The Short Story 2 Go was a great success. I am very proud on this project.

With the Scratches project I am also very satisfied. Still looking for a way to present the resulting images in an exhibition or something similar.

I had the idea for the reworking typography series in mind for a long time. In 2014 I finally managed to finish two pieces: The Last Question and Hibernation.

The “Kunst oder Kitsch?”-Installation was a “real-world” project and I learned a lot from building an installation that ran for three months and had a couple thousand visitors.

The fragdendienst-project was probably one of the society-relevant projects I did so far. I am proud of the reality-affecting context of the project and the fact that it runs in production.

Also I finally took the time to complete some unfinished projects:
Comic Strip – Why you shouldn’t mail *.doc files
The Principles of Datalove — Audiomashup
Exploring the ZEIT ONLINE API

In 2011 I did a project — Ulm Timelapse. Dirk Maasen has recut the video into a visual accomposition to fit his musical piece Dirk Maassen feat. An imaginal Space – Lichter. The resulting video is amazing and I could not have wished for such a beautiful work building upon stuff which I did.

Good decisions
In early 2014 I switched my newspaper subscription from the taz to Der Freitag. This has proven to be a very good decision. I draw a lot from regularly reading it, mainly improving my general knowledge and staying informed on what happens in the world. I find that reading a newspaper gets me to read articles, which I would normally not have read when glancing through online news sites.

Another good decission was to look that there are always fresh plants in the kitchen. I found this to be uplifting.

University Life
Since April 2014 I have been working on the Mobile and Ubiquitous Computing Project at university. This has been a lot of fun for me, I haven’t written anything on this blog since, but I will after the project is finished (probably in April).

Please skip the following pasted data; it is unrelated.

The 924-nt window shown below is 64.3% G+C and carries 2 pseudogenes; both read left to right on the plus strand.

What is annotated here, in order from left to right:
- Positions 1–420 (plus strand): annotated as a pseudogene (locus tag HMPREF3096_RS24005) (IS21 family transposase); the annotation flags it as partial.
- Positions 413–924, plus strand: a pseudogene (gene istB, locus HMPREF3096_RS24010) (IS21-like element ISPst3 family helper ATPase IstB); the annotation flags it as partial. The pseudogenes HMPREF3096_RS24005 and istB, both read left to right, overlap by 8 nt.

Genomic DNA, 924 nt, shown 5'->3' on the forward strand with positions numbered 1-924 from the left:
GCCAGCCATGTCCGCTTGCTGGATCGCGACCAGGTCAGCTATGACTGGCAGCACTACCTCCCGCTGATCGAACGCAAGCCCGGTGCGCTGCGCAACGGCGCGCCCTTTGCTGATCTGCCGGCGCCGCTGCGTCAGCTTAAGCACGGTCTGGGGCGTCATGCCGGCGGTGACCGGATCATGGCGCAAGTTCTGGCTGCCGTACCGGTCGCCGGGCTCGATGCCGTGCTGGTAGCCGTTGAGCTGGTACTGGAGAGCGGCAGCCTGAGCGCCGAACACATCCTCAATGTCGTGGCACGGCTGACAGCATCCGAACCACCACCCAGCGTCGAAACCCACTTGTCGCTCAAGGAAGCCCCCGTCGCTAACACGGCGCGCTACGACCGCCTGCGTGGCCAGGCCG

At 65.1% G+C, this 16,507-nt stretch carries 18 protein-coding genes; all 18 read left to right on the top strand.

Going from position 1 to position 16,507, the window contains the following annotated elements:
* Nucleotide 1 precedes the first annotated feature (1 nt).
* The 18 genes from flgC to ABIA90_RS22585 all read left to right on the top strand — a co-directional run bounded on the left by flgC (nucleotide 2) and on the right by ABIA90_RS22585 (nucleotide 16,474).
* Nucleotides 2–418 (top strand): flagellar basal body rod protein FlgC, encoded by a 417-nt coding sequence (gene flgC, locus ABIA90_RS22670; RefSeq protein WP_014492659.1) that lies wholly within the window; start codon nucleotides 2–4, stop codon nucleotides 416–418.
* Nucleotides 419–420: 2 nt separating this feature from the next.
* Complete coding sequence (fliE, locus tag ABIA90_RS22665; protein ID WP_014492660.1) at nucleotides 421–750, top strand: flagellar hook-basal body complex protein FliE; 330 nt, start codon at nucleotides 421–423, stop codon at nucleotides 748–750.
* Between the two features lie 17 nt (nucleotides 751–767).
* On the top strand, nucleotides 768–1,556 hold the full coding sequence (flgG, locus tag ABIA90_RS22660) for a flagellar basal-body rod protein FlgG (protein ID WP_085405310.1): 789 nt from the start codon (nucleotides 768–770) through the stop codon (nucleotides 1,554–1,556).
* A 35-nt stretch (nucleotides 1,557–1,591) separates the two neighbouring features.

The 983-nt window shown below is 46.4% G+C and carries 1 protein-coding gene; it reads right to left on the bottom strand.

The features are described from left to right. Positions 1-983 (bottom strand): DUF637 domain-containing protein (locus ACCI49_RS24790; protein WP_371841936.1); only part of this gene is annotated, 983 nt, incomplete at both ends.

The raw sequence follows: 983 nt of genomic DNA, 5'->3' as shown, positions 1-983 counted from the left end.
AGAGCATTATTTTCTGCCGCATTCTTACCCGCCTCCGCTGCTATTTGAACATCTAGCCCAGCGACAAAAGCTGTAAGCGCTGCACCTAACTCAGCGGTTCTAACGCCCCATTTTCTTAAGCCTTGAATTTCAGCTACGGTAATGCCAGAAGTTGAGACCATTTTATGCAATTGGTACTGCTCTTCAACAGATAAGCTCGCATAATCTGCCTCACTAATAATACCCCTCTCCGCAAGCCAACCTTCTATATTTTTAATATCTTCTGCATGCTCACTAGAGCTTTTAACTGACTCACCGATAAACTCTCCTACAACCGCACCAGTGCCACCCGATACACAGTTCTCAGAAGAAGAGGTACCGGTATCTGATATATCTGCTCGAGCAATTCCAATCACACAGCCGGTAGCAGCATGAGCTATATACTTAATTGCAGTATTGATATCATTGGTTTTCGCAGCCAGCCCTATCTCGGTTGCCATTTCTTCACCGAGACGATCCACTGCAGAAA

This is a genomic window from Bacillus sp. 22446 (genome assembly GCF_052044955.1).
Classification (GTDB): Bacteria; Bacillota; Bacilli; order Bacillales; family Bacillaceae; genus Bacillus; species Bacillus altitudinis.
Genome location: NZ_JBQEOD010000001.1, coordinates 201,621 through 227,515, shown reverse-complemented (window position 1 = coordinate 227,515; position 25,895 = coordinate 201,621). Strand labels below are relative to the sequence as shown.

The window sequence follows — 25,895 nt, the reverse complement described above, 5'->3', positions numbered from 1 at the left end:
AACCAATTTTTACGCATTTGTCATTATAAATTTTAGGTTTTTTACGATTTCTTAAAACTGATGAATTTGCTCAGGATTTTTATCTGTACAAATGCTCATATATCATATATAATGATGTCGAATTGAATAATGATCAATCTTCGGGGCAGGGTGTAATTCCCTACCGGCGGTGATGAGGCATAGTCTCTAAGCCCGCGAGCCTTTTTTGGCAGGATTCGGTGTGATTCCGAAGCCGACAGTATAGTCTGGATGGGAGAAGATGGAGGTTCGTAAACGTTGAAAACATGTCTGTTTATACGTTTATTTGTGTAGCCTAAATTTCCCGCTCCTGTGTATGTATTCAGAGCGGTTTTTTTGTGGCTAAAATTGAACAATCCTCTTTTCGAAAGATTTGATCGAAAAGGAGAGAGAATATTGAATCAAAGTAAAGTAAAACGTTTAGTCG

As part of my resarch assistant job at the university I have been working with the OptiTrack system. This is an expensive, professional optical tracking system and it was interesting to see how one develops applications for such a system and interacts with the API.

Best movie
A local cinema had a series of older movies running, I was especially keen by the Banksy movie “Exit Through the Gift Shop” on the topic of Street Art. I found the movie to be very inspiring and I was very enthusiastic for the days after watching the movie.

Looking forward to 2015
In 2015 I want to focus on my Master degree. I aim to finish it in the winter semester of 2015 (meaning I would be finished by April 2015). I strongly want to finish this chapter of my life and start towards new things.

About Me

I am a 27 year old techno-creative enthusiast and computer science student at the Ulm University in Germany.

I care about exploring ideas and developing new things. I like creating great stuff that I am passionate about.

Mobile photos

License

All content is licensed under CC-BY 4.0 International (if not explicitly noted otherwise).
 
I would be happy to hear if my work gets used! Just drop me a mail.
 
The CC license above applies to all content on this site created by me. It does not apply to linked and sourced material.